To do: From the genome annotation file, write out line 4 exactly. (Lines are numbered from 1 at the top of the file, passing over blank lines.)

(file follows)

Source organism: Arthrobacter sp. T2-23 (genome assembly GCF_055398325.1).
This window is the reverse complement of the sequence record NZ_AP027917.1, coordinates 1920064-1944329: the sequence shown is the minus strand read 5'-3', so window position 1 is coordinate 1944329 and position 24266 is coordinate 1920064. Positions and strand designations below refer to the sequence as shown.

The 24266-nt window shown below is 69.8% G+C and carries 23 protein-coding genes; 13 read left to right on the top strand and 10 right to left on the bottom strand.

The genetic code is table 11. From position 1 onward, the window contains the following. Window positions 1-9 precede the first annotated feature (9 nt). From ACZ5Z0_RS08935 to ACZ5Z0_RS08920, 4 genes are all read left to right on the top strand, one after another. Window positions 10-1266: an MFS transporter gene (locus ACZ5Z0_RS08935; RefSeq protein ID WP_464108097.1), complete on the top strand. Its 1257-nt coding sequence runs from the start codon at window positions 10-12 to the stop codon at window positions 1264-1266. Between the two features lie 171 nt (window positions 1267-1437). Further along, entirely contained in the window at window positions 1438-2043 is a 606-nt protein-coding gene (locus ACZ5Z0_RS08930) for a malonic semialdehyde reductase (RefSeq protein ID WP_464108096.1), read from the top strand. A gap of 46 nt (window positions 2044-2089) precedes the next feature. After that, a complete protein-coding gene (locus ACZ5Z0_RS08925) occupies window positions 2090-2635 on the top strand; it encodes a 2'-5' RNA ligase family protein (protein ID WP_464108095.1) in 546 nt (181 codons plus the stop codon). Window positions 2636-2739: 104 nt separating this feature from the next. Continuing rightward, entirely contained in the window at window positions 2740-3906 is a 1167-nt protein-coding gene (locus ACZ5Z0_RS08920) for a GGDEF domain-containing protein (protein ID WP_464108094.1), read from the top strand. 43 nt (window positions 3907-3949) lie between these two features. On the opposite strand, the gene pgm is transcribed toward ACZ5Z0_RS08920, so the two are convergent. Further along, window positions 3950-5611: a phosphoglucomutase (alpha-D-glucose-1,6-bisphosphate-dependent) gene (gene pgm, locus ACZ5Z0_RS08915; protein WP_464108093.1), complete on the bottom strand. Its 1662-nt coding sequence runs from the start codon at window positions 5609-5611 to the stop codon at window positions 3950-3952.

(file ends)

The genetic code is table 11. From position 1 onward, the window contains the following. Window positions 1-9 precede the first annotated feature (9 nt). From ACZ5Z0_RS08935 to ACZ5Z0_RS08920, 4 genes are all read left to right on the top strand, one after another. Window positions 10-1266: an MFS transporter gene (locus ACZ5Z0_RS08935; RefSeq protein ID WP_464108097.1), complete on the top strand. Its 1257-nt coding sequence runs from the start codon at window positions 10-12 to the stop codon at window positions 1264-1266. Between the two features lie 171 nt (window positions 1267-1437). Further along, entirely contained in the window at window positions 1438-2043 is a 606-nt protein-coding gene (locus ACZ5Z0_RS08930) for a malonic semialdehyde reductase (RefSeq protein ID WP_464108096.1), read from the top strand. A gap of 46 nt (window positions 2044-2089) precedes the next feature. After that, a complete protein-coding gene (locus ACZ5Z0_RS08925) occupies window positions 2090-2635 on the top strand; it encodes a 2'-5' RNA ligase family protein (protein ID WP_464108095.1) in 546 nt (181 codons plus the stop codon). Window positions 2636-2739: 104 nt separating this feature from the next. Continuing rightward, entirely contained in the window at window positions 2740-3906 is a 1167-nt protein-coding gene (locus ACZ5Z0_RS08920) for a GGDEF domain-containing protein (protein ID WP_464108094.1), read from the top strand. 43 nt (window positions 3907-3949) lie between these two features. On the opposite strand, the gene pgm is transcribed toward ACZ5Z0_RS08920, so the two are convergent. Further along, window positions 3950-5611: a phosphoglucomutase (alpha-D-glucose-1,6-bisphosphate-dependent) gene (gene pgm, locus ACZ5Z0_RS08915; protein WP_464108093.1), complete on the bottom strand. Its 1662-nt coding sequence runs from the start codon at window positions 5609-5611 to the stop codon at window positions 3950-3952.